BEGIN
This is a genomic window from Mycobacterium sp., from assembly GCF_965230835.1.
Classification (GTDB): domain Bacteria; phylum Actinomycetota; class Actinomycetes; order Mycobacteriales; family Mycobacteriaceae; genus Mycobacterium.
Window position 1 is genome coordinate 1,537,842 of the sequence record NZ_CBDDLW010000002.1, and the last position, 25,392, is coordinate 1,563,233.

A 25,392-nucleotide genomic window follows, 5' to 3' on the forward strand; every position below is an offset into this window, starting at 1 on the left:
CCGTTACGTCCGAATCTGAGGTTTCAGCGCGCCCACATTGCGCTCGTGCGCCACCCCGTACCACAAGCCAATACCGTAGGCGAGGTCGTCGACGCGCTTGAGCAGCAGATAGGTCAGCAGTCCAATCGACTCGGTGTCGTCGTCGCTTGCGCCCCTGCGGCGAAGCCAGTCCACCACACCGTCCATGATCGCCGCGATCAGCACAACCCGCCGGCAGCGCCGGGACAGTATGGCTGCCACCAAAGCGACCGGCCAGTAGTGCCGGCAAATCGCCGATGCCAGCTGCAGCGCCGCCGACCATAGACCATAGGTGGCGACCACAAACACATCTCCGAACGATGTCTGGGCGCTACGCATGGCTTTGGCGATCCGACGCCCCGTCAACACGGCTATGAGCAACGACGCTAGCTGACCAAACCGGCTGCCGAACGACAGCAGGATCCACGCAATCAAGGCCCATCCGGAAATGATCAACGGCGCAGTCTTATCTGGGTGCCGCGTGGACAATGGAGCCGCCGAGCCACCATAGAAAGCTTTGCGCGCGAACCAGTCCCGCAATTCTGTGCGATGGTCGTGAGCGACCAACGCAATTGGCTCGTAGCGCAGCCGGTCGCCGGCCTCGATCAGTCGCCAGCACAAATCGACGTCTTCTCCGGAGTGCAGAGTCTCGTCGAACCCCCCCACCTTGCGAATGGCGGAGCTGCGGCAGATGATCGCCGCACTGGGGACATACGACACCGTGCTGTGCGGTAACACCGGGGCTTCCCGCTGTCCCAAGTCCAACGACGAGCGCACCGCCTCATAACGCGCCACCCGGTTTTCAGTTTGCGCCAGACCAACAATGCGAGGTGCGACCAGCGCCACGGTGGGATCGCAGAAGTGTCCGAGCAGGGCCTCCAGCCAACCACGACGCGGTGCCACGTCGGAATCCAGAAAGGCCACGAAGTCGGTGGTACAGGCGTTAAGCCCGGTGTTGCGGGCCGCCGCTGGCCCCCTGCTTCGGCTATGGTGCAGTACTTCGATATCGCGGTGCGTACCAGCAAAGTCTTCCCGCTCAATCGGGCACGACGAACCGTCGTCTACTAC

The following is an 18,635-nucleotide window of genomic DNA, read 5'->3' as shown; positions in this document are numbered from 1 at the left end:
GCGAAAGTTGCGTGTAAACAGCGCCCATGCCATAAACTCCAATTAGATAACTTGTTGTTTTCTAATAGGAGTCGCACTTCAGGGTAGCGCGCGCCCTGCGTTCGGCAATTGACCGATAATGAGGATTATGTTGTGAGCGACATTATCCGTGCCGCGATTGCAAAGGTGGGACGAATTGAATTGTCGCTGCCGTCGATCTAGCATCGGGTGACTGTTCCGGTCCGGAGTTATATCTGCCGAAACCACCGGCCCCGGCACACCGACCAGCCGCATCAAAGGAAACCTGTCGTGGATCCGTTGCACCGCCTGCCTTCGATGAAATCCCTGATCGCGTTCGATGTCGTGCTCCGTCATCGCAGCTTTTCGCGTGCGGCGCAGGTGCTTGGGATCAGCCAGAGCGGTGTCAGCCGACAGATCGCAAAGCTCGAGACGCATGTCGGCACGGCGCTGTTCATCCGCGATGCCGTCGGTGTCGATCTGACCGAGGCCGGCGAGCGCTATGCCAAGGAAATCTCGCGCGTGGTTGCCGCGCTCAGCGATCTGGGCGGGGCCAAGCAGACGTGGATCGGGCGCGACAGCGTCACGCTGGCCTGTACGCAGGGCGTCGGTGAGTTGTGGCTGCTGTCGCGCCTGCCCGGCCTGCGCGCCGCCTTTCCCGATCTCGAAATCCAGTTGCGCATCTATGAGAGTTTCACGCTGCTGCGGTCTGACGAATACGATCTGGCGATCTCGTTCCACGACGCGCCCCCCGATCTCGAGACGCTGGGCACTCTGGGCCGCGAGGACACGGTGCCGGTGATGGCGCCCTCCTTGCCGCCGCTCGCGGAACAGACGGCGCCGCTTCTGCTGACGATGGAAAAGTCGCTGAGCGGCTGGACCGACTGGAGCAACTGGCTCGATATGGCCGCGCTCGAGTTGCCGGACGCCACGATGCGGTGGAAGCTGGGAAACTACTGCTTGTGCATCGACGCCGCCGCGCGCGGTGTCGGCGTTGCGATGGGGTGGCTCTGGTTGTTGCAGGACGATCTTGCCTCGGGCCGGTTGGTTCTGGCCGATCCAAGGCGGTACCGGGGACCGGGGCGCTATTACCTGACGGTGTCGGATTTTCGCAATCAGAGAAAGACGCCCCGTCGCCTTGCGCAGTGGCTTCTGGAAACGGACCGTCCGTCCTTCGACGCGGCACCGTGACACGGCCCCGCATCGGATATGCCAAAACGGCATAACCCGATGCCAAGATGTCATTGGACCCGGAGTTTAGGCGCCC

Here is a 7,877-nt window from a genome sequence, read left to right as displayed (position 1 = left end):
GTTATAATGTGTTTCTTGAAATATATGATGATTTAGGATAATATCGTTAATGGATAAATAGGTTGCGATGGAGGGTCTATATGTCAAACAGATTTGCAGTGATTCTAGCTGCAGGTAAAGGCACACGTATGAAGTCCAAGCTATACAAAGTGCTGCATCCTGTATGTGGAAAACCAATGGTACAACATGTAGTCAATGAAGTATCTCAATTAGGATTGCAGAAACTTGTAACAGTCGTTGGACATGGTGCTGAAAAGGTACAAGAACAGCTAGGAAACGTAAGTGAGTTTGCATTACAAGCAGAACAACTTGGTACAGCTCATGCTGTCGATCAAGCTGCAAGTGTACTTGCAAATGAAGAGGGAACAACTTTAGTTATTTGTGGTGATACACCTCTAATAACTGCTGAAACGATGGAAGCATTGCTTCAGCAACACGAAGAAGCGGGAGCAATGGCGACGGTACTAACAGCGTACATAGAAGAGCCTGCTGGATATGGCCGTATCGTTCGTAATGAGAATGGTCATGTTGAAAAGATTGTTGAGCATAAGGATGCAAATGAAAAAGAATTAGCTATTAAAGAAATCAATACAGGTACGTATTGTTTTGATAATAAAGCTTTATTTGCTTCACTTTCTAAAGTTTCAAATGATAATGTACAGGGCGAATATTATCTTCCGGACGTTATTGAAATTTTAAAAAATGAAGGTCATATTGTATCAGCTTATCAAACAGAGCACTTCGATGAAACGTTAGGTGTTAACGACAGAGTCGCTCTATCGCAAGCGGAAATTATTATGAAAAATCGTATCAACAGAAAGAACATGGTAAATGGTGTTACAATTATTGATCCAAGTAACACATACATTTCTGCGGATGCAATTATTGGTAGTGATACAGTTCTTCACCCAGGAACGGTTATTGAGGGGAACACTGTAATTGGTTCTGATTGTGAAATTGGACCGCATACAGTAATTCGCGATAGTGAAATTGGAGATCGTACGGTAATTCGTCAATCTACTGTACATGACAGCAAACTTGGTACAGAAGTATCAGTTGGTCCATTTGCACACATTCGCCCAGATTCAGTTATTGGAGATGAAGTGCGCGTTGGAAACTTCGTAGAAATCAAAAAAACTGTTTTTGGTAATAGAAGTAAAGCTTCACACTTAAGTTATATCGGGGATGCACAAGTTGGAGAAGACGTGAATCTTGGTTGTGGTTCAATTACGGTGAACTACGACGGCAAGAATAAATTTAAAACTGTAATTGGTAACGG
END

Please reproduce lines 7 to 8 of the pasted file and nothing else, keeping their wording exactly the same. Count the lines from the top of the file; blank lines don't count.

GCGAAAGTTGCGTGTAAACAGCGCCCATGCCATAAACTCCAATTAGATAACTTGTTGTTTTCTAATAGGAGTCGCACTTCAGGGTAGCGCGCGCCCTGCGTTCGGCAATTGACCGATAATGAGGATTATGTTGTGAGCGACATTATCCGTGCCGCGATTGCAAAGGTGGGACGAATTGAATTGTCGCTGCCGTCGATCTAGCATCGGGTGACTGTTCCGGTCCGGAGTTATATCTGCCGAAACCACCGGCCCCGGCACACCGACCAGCCGCATCAAAGGAAACCTGTCGTGGATCCGTTGCACCGCCTGCCTTCGATGAAATCCCTGATCGCGTTCGATGTCGTGCTCCGTCATCGCAGCTTTTCGCGTGCGGCGCAGGTGCTTGGGATCAGCCAGAGCGGTGTCAGCCGACAGATCGCAAAGCTCGAGACGCATGTCGGCACGGCGCTGTTCATCCGCGATGCCGTCGGTGTCGATCTGACCGAGGCCGGCGAGCGCTATGCCAAGGAAATCTCGCGCGTGGTTGCCGCGCTCAGCGATCTGGGCGGGGCCAAGCAGACGTGGATCGGGCGCGACAGCGTCACGCTGGCCTGTACGCAGGGCGTCGGTGAGTTGTGGCTGCTGTCGCGCCTGCCCGGCCTGCGCGCCGCCTTTCCCGATCTCGAAATCCAGTTGCGCATCTATGAGAGTTTCACGCTGCTGCGGTCTGACGAATACGATCTGGCGATCTCGTTCCACGACGCGCCCCCCGATCTCGAGACGCTGGGCACTCTGGGCCGCGAGGACACGGTGCCGGTGATGGCGCCCTCCTTGCCGCCGCTCGCGGAACAGACGGCGCCGCTTCTGCTGACGATGGAAAAGTCGCTGAGCGGCTGGACCGACTGGAGCAACTGGCTCGATATGGCCGCGCTCGAGTTGCCGGACGCCACGATGCGGTGGAAGCTGGGAAACTACTGCTTGTGCATCGACGCCGCCGCGCGCGGTGTCGGCGTTGCGATGGGGTGGCTCTGGTTGTTGCAGGACGATCTTGCCTCGGGCCGGTTGGTTCTGGCCGATCCAAGGCGGTACCGGGGACCGGGGCGCTATTACCTGACGGTGTCGGATTTTCGCAATCAGAGAAAGACGCCCCGTCGCCTTGCGCAGTGGCTTCTGGAAACGGACCGTCCGTCCTTCGACGCGGCACCGTGACACGGCCCCGCATCGGATATGCCAAAACGGCATAACCCGATGCCAAGATGTCATTGGACCCGGAGTTTAGGCGCCC

Here is a 7,877-nt window from a genome sequence, read left to right as displayed (position 1 = left end):